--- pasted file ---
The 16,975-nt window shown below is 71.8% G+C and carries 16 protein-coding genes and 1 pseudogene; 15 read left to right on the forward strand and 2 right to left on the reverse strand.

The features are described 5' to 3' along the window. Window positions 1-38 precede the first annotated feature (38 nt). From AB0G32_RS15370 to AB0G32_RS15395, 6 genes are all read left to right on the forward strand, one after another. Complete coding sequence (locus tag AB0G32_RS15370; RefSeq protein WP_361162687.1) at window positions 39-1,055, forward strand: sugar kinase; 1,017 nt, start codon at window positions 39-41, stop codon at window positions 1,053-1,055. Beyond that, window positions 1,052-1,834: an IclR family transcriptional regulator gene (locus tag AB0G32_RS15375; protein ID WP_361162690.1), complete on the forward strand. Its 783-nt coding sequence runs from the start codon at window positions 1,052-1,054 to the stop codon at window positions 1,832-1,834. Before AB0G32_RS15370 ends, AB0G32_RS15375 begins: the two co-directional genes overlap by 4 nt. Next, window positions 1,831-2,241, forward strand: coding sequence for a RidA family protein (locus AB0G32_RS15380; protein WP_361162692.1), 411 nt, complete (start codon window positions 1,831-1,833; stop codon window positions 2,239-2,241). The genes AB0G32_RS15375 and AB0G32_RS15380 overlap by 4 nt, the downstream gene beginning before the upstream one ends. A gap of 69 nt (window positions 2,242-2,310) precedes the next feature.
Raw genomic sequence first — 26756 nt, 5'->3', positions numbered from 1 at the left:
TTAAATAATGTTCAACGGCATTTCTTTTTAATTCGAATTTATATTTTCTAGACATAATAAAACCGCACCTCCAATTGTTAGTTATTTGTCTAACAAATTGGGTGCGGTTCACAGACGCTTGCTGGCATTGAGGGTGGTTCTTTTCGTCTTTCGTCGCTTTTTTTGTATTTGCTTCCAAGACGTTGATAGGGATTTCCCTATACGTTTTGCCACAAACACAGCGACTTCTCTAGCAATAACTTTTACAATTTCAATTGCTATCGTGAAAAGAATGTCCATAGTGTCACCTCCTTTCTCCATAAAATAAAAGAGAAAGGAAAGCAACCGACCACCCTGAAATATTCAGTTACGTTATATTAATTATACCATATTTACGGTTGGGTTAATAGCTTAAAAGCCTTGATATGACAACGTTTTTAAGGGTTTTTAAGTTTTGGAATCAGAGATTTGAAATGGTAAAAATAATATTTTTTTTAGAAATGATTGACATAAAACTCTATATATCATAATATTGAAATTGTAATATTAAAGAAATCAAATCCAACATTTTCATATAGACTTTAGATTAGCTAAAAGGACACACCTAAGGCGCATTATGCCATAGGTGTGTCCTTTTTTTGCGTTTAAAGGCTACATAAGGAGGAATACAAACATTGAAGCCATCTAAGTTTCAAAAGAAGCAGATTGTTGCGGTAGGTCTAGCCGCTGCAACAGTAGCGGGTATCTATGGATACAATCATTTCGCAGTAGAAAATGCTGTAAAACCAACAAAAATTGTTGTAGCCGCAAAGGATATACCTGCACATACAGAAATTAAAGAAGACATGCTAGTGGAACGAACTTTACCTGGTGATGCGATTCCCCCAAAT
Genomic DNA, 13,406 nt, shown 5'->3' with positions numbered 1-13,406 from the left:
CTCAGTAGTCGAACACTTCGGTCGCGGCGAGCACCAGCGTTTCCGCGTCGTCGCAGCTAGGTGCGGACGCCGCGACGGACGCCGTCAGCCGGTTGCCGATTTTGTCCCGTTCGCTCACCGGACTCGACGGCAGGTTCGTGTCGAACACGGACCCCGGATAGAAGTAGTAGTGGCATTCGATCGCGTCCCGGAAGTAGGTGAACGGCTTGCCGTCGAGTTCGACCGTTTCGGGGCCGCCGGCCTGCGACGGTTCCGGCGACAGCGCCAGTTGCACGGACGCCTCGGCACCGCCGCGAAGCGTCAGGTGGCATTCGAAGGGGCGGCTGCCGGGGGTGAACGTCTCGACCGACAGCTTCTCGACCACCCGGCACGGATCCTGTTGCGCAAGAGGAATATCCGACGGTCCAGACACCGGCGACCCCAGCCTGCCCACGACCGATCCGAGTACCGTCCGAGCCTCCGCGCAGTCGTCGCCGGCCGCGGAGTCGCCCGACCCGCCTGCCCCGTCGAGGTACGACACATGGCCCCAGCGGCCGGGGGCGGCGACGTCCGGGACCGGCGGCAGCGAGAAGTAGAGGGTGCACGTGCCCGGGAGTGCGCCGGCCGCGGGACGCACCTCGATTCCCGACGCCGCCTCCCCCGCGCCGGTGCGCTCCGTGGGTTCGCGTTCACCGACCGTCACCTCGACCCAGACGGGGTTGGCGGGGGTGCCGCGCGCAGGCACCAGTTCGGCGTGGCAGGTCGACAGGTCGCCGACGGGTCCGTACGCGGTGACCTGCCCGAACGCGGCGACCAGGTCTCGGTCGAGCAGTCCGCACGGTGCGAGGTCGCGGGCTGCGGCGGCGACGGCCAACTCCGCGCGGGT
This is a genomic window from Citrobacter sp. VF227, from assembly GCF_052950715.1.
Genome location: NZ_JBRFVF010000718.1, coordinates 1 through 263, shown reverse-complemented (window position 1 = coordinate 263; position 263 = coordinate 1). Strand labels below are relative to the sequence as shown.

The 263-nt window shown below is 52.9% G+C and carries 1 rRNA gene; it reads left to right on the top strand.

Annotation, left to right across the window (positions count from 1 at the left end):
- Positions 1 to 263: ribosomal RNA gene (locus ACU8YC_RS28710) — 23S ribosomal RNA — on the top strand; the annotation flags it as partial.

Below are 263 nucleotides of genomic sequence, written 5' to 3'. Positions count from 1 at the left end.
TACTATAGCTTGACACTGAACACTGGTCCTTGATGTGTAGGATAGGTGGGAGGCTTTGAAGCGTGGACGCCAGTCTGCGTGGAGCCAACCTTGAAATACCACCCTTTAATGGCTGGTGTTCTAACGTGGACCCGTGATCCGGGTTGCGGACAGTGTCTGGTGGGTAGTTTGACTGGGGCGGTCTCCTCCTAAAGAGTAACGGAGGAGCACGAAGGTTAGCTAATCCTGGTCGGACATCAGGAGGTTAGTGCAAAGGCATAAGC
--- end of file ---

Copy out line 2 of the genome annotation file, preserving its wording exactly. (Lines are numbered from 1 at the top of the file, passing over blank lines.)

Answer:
The features are described 5' to 3' along the window. Window positions 1-38 precede the first annotated feature (38 nt). From AB0G32_RS15370 to AB0G32_RS15395, 6 genes are all read left to right on the forward strand, one after another. Complete coding sequence (locus tag AB0G32_RS15370; RefSeq protein WP_361162687.1) at window positions 39-1,055, forward strand: sugar kinase; 1,017 nt, start codon at window positions 39-41, stop codon at window positions 1,053-1,055. Beyond that, window positions 1,052-1,834: an IclR family transcriptional regulator gene (locus tag AB0G32_RS15375; protein ID WP_361162690.1), complete on the forward strand. Its 783-nt coding sequence runs from the start codon at window positions 1,052-1,054 to the stop codon at window positions 1,832-1,834. Before AB0G32_RS15370 ends, AB0G32_RS15375 begins: the two co-directional genes overlap by 4 nt. Next, window positions 1,831-2,241, forward strand: coding sequence for a RidA family protein (locus AB0G32_RS15380; protein WP_361162692.1), 411 nt, complete (start codon window positions 1,831-1,833; stop codon window positions 2,239-2,241). The genes AB0G32_RS15375 and AB0G32_RS15380 overlap by 4 nt, the downstream gene beginning before the upstream one ends. A gap of 69 nt (window positions 2,242-2,310) precedes the next feature.